Saint-Mémin print collection
The Saint-Mémin print collection consists of more than 250 portraits created by French engraver Charles Balthazar Julien Fevret de Saint-Mémin. The items span the years 1796-1809.
Conditions Governing Access
The collection is open for research use.
Conditions Governing Use
The reproduction of materials in this collection may be subject to copyright restrictions. It is the responsibility of the researcher to determine and satisfy copyright clearances or other case restrictions when publishing or otherwise distributing materials found in the collections. For more information visit the MCHC’s Rights and Permissions page.
Charles Balthazar Julien Fevret de Saint-Mémin was born in France in 1770. He served as an officer in the French Army, and was exiled after the French Revolution. When he arrived in the United States in 1793, he began to teach himself the arts of engraving and painting, producing some views of New York City as early as 1794. His first work was published in 1796, the year he began a portrait business with Thomas Bluget de Valdenuit, a fellow Frenchman. The two utilized the physiognotrace, a device whereby a sitter's profile was traced by a bar, and a pantograph, with a piece of chalk attached to its end, drew the same profile in a smaller dimension onto a piece of paper. Details were then added to the outline drawing. Another pantograph was used to trace the drawing and produce a continuous line engraving on a copper plate. Saint-Mémin then utilized a roulette, a tool of his own invention, to produce shading on the engravings. The sitter usually received the drawing, the copper plate and a dozen engravings for a set fee.
While in business with Valdenuit, Saint-Mémin produced the engravings from his partner's drawings. The partnership dissolved after about a year, and Saint-Mémin went on to create both the portrait drawings and engravings himself. He left New York in 1798, and traveled down the east coast of the United States, with stays in Philadelphia, Baltimore, Washington, Richmond, and Charleston. In 1810, Saint-Mémin returned to France, effectively ending his portrait business. He returned briefly to America, but moved to France in 1814, where he lived until his death in 1852. During his stay in America, Saint-Mémin drew a total of more than 900 portraits and engraved more than 800 of these.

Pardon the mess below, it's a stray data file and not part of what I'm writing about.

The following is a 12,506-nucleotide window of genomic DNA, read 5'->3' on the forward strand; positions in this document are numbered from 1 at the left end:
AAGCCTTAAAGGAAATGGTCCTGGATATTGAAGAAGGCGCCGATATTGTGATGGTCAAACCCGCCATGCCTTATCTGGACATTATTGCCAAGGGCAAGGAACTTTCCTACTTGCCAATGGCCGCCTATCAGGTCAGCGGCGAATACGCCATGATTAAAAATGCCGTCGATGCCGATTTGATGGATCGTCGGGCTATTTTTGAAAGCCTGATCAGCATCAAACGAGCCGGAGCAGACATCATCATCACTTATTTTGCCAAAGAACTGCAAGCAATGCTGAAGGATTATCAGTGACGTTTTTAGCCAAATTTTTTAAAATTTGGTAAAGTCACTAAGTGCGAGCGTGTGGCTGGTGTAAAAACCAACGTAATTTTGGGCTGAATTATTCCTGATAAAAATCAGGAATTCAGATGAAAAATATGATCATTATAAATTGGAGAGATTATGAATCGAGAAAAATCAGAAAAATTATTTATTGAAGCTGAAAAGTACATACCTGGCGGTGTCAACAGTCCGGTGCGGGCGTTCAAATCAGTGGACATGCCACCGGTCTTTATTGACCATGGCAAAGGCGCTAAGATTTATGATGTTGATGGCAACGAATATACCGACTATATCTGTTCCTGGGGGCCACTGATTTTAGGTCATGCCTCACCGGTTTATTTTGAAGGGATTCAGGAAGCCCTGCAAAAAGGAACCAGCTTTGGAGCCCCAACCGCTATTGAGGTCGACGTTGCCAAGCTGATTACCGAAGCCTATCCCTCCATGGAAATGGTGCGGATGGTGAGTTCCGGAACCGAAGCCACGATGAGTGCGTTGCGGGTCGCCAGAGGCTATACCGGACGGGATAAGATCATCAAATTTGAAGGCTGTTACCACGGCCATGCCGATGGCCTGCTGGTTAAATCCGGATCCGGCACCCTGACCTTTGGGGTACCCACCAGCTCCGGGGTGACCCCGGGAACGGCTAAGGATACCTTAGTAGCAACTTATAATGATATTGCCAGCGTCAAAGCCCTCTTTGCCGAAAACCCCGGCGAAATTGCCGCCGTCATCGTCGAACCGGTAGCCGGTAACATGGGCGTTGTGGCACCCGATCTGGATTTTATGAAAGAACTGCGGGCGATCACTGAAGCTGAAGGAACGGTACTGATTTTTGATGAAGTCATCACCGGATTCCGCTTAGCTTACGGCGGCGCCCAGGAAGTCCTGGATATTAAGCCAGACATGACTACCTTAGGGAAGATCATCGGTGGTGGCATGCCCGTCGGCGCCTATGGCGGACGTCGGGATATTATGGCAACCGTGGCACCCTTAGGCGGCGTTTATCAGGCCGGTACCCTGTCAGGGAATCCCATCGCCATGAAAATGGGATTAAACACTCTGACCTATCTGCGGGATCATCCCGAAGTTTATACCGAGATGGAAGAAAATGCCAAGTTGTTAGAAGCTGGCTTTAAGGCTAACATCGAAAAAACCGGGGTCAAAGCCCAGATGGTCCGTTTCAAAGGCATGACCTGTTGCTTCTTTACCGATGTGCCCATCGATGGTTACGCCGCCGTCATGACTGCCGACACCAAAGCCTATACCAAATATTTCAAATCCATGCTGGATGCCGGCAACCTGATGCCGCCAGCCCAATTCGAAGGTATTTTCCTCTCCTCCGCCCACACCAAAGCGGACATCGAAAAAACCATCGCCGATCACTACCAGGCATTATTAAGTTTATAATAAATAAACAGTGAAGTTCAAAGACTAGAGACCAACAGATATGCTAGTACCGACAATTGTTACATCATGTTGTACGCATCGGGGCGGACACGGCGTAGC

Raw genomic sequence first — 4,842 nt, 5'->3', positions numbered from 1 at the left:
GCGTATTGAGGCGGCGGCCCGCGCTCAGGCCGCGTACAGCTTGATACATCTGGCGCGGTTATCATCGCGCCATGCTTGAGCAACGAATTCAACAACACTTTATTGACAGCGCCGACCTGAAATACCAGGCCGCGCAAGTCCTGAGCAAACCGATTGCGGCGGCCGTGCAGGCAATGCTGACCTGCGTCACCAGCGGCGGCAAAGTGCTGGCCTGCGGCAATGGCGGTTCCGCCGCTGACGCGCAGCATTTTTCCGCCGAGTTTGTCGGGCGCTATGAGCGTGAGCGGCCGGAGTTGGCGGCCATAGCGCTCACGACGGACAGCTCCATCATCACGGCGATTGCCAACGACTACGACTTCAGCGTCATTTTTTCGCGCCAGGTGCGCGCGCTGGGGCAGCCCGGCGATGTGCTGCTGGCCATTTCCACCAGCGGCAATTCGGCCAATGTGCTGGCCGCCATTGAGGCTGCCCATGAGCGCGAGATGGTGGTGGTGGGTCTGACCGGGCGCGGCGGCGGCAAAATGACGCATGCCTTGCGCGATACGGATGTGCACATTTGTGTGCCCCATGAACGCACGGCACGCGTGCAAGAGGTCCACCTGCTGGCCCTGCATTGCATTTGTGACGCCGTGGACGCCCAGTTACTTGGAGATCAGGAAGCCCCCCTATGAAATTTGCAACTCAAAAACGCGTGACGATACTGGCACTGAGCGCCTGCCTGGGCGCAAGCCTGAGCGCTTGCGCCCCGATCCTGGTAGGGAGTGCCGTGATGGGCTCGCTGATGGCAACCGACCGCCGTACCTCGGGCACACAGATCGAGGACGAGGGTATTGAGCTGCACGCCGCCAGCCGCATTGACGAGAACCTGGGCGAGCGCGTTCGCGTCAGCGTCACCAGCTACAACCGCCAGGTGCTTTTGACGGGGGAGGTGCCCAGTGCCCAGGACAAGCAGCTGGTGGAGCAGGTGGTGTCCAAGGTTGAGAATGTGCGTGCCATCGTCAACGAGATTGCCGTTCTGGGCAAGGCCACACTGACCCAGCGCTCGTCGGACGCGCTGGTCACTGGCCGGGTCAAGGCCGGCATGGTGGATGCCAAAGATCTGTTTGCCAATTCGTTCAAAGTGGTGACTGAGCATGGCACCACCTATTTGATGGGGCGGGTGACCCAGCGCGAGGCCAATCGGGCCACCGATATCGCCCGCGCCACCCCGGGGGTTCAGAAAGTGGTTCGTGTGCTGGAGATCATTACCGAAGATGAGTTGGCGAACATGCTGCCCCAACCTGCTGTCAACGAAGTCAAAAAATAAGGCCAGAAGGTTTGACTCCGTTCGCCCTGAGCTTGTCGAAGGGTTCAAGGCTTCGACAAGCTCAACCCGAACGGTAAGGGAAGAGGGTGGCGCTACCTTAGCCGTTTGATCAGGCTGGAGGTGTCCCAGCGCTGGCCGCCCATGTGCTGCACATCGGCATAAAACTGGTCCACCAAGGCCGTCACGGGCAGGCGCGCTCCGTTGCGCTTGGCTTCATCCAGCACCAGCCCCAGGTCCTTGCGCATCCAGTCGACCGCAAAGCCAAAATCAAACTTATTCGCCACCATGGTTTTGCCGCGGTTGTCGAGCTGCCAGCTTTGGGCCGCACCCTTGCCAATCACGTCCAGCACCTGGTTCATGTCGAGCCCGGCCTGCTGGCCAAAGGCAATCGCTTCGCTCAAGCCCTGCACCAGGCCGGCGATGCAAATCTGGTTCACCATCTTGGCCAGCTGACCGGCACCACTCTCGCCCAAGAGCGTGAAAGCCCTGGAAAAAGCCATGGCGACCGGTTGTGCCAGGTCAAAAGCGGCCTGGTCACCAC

Source: New York Historical Society, Guide to the Saint-Mémin Print Collection.
5 Linear Feet (5 boxes)
Language of Materials
The collection is organized into three series.
- Series I: Portraits
- Series I consists of loose portraits by Saint-Mémin. There are also some reproductions, negatives, a few copperplates and one silverplate. The portraits are organized alphabetically.
- Series II: Ephemera
- This series consists of three pieces of ephemera related to Saint-Mémin’s prints.
- Series III: Albums
- This series consists of two albums of portraits by Saint-Mémin collected by Elizabeth L. Clark and Bertha Lee Jenkins Miller and donated to the Maryland Historical Society in 1947. The albums are organized in rough alphabetical order. Three portraits are missing from the albums: John B. Bordley, Thomas Jefferson, and Martin Luther. The box also contains two exhibit label boxes for the albums.
Collection is located above Large Print Collection.
Immediate Source of Acquisition
The Saint-Mémin Print Collection was given by various donors in three different accessions: Accession #54315: Mrs. Thomas C. Jenkins; Accession #51276: Elizabeth L. Clark; Accession #49741: L. H. Dielman; Dec. 1954, 1947, 1944.
The collection was originally part of MS 718 but items were transferred to the Graphics Division in 1977 processed as a print collection in 2014.
Scope and Contents
The Saint-Mémin Print Collection consists of 5 boxes of more than 250 prints by French engraver Charles Balthazar Julien Fevret de Saint-Mémin, as well as a few other pieces of ephemera housed in folders. The prints are moslty loose portraits along with two albums of portraits. Ephemera includes a brochure, card, and advertisements.
In 1862, Elias Dexter published The St.-Mémin Collection of Portraits, containing photographs of Saint-Mémin's American portraits and biographical sketches of the sitters. Although some sitters were misidentified in the volume, it has been used as a standard means for identification of the Saint-Mémin portraits. Dexter's numbers that he assigned to each portrait can be found as item identifiers in the container list (note: the numbers to do not correspond to a chronological or alphabetical listing).
- Guide to the Saint-Mémin print collection
- In Progress
- Damon Talbot
- Description rules
- Describing Archives: A Content Standard
- Language of description
- Script of description
- Code for undetermined script
- 2020-03-04: Manually entered into ArchivesSpace by Emily Somach.
Part of the H. Furlong Baldwin Library Repository
H. Furlong Baldwin Library
Maryland Center for History and Culture
610 Park Avenue
Baltimore MD 21201 United States